What the Future Holds in Store for Coal
Once known to have fired up the industrial age, it is now being pushed away as a toxic pollutant. Many countries are decreasing their coal consumption. In the past many decades, coal has contributed immensely to the economic development of countries, thereby helping people come out of poverty and thrive. Since 2000, the global usage of coal increased by approximately two-thirds, with China and India driving the coal industry. The global coal trade too increased two-fold to touch 1.5 billion tons each year during this phase. Australia and Indonesia were among the few coal suppliers, while Japan and South Korea formed the major importers of coal. Coal, however, has been accused of causing air pollution and global warming. The future of coal today is a little uncertain, but it still seems promising enough.
Coal and Air Pollution
Coal-fired power plants are said to cause air pollution, leading to asthma, heart and lung diseases, cancer, and neurological disorders, among others. Burning of coal is also associated with global warming, acid rain, and many other hazardous health results. Acid rain produces acid in lakes and streams and destroys ecosystems and crops.
Even though coal is undoubtedly a reliable energy source, it comes at a heavy cost. The chemical bonds that keep the carbon atoms in its place are broken when coal burns, thereby letting go of energy. Unfortunately, while coal enables us to produce energy, the breaking of carbon molecules produces toxic pollutants and heavy metals that adversely affect our health.
Air pollutants are comprised of:
- Mercury: Coal plants are accountable for more than 40 percent of the emissions of mercury. Mercury is an extremely toxic metal that can destroy your nervous, immune, and digestive systems, and can pose a grave threat to the development of a child. The gravity of the situation can be understood by simply citing that a mere 1/70th of a teaspoon of mercury deposited in a 25-acre lake can make it unsafe for us to consume the fish inside.
- Sulfur dioxide: Sulfur dioxide (SO2) is a chemical that is emitted when the sulfur present inside the coal reacts with the oxygen in the atmosphere. SO2 then mixes with other molecules in the environment and goes on to create acid and tiny particulates that are small enough to get inside our lungs. Sulfur dioxide is associated with acid rain, asthma, bronchitis, and smog.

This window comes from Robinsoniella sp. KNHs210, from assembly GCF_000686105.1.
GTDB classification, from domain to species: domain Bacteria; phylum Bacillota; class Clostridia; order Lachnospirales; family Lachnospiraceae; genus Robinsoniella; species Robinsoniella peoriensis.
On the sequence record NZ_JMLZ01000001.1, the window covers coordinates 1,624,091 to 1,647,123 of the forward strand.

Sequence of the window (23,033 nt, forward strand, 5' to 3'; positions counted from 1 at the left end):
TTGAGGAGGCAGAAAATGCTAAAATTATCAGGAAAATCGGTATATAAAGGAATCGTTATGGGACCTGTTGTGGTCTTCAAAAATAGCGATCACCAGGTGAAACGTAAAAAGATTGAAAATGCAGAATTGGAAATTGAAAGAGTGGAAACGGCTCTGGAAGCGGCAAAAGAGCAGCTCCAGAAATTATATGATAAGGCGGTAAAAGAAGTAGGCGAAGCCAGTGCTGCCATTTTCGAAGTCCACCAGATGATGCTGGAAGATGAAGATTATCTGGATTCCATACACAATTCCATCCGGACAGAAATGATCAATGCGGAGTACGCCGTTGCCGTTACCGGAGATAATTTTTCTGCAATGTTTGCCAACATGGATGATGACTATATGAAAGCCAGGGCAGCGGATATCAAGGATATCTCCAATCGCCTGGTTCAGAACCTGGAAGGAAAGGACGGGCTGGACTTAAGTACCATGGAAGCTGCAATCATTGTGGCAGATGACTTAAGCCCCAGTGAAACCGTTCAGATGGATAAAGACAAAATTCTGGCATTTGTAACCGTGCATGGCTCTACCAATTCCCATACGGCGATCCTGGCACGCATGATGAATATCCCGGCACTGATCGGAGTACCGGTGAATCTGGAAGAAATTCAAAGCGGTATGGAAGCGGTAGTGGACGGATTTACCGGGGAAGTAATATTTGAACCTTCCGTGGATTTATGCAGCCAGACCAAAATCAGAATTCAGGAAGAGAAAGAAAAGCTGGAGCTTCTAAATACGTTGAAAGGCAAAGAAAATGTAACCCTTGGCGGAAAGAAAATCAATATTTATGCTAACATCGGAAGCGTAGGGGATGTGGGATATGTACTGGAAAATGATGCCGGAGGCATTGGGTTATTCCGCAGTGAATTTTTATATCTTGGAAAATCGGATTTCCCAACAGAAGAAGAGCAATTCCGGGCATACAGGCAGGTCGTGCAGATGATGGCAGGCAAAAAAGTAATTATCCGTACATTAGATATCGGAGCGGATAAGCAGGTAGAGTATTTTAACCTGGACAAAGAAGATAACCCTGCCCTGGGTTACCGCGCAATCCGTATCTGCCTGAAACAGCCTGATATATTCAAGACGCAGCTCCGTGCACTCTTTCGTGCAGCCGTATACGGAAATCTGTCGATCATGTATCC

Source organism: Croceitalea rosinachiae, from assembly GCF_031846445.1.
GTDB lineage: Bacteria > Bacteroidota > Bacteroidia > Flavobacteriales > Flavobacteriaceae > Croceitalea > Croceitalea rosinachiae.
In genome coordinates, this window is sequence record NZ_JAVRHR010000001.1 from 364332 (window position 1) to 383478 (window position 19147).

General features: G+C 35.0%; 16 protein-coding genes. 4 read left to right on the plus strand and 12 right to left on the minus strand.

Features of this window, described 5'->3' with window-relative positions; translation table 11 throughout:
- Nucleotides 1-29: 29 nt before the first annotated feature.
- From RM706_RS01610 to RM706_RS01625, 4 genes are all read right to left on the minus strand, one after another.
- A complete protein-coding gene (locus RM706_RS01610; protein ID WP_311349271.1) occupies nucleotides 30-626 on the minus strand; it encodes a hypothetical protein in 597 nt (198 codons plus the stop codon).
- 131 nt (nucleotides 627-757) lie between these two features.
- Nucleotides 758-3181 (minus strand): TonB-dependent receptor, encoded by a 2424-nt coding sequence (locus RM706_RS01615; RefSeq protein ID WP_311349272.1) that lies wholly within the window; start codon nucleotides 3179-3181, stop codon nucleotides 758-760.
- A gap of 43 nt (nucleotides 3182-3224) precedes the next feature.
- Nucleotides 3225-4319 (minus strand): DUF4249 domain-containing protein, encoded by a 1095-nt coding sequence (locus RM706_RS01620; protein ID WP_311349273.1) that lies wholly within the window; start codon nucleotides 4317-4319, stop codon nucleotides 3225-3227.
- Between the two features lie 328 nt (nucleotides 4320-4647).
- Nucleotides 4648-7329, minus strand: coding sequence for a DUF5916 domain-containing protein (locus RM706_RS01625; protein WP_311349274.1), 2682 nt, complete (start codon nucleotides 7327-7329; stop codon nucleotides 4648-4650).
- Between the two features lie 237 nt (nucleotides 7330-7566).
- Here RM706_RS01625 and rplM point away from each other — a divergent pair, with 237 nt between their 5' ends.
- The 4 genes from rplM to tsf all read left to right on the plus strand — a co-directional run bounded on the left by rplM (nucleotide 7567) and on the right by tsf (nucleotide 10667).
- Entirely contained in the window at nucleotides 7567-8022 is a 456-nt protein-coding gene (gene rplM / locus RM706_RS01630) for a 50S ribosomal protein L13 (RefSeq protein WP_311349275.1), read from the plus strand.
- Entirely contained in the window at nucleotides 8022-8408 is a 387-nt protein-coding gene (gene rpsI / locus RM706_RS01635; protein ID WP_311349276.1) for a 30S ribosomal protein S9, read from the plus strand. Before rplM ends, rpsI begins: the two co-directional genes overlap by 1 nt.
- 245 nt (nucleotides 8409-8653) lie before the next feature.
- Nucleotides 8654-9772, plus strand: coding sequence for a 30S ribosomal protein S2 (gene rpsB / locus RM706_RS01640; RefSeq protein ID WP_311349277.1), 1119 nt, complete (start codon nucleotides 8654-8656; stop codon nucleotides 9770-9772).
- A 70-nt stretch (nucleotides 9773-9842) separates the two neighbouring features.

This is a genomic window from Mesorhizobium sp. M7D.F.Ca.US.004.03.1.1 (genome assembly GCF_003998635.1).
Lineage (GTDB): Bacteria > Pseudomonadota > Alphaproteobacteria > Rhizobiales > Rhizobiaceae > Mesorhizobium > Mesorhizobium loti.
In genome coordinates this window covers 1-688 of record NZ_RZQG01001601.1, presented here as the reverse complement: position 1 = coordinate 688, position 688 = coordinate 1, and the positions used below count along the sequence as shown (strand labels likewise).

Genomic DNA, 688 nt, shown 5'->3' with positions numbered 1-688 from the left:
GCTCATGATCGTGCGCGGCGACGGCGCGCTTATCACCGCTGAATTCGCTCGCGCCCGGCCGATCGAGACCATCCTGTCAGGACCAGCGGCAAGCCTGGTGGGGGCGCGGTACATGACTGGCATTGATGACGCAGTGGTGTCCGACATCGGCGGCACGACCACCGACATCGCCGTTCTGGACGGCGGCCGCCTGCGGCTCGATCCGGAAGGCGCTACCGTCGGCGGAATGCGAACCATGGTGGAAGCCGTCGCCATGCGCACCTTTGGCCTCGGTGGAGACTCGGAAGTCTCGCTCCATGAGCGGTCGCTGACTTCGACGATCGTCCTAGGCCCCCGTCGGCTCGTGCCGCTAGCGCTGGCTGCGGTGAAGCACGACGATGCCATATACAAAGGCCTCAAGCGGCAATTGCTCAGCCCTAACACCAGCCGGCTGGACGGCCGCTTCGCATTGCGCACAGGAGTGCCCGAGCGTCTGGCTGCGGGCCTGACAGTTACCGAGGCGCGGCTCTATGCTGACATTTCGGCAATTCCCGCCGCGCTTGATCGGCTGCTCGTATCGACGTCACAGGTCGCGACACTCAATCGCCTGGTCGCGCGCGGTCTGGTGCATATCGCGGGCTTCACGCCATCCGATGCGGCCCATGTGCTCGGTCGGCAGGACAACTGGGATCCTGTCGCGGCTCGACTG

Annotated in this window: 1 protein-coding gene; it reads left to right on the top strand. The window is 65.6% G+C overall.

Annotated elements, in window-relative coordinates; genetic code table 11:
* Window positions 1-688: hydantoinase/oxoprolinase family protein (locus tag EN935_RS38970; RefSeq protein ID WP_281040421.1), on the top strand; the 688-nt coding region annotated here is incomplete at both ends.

- Nitrogen oxides (NOx): Nitrous oxides aggravate asthma, create irritation in the lung tissue, and expose people to persistent respiratory illnesses like influenza and pneumonia.
- Particulate matter: Particulate matter, popularly referred to as soot, is the ashy grey matter that emits from coal smoke. The particulate matter can be associated with asthma and chronic bronchitis. It is also linked to premature death and cardiovascular illness-causing heart attacks.
It is possible for pollution controls to keep a check on and reduce these emissions drastically. Many plants, however, do not have the required controls installed. It is the responsibility of America’s Environmental Protection Agency (EPA) to impose limits of emission for harmful pollutants. The authority has been granted to the EPA under the Clean Water Act, Clean Air Act, and several other environmental laws.
Coal and Global Warming: The Connection
Coal was a very important fossil fuel in America not long ago, and hence, it was responsible for over 40 percent of electricity in the country at one time. People, however, are slowly beginning to move away from coal, as it is now being linked to creating pollution and damaging the environment. Global warming is one of the most harmful and irreversible impacts of coal burning. It is caused by the release of heat-trapping gases that happens due to our activities. These gases go into the environment and form a blanket like a filament, thereby warming the surface of the earth. The effects of global warming comprise quick and steady rise in sea level and increased temperatures. Other consequences of global warming include storms, heavy rains, heat waves, drought, and loss of species. Climate change can cause massive ecological disruption and the number one problem facing mankind if nothing is done to stop it.
Coal’s main effects that are causing damage to the environment include:
- Carbon dioxide: The emission of carbon dioxide (CO2) caused by burning fossil fuels is the main reason behind global warming. The unimaginable impact it has on global warming is clear from the statistics gathered by researchers. Every gram of coal combustion produces approximately four grams of CO2. Depending on the kind of coal, this fossil fuel can carry 60 to even 80 percent carbon.
- Methane: Methane (CH4) is emitted during mining activities. CH4 is said to be 34 times stronger than carbon dioxide when it comes to trapping heat in a period of 100 years. Approximately ten percent of methane emissions come from coal mining.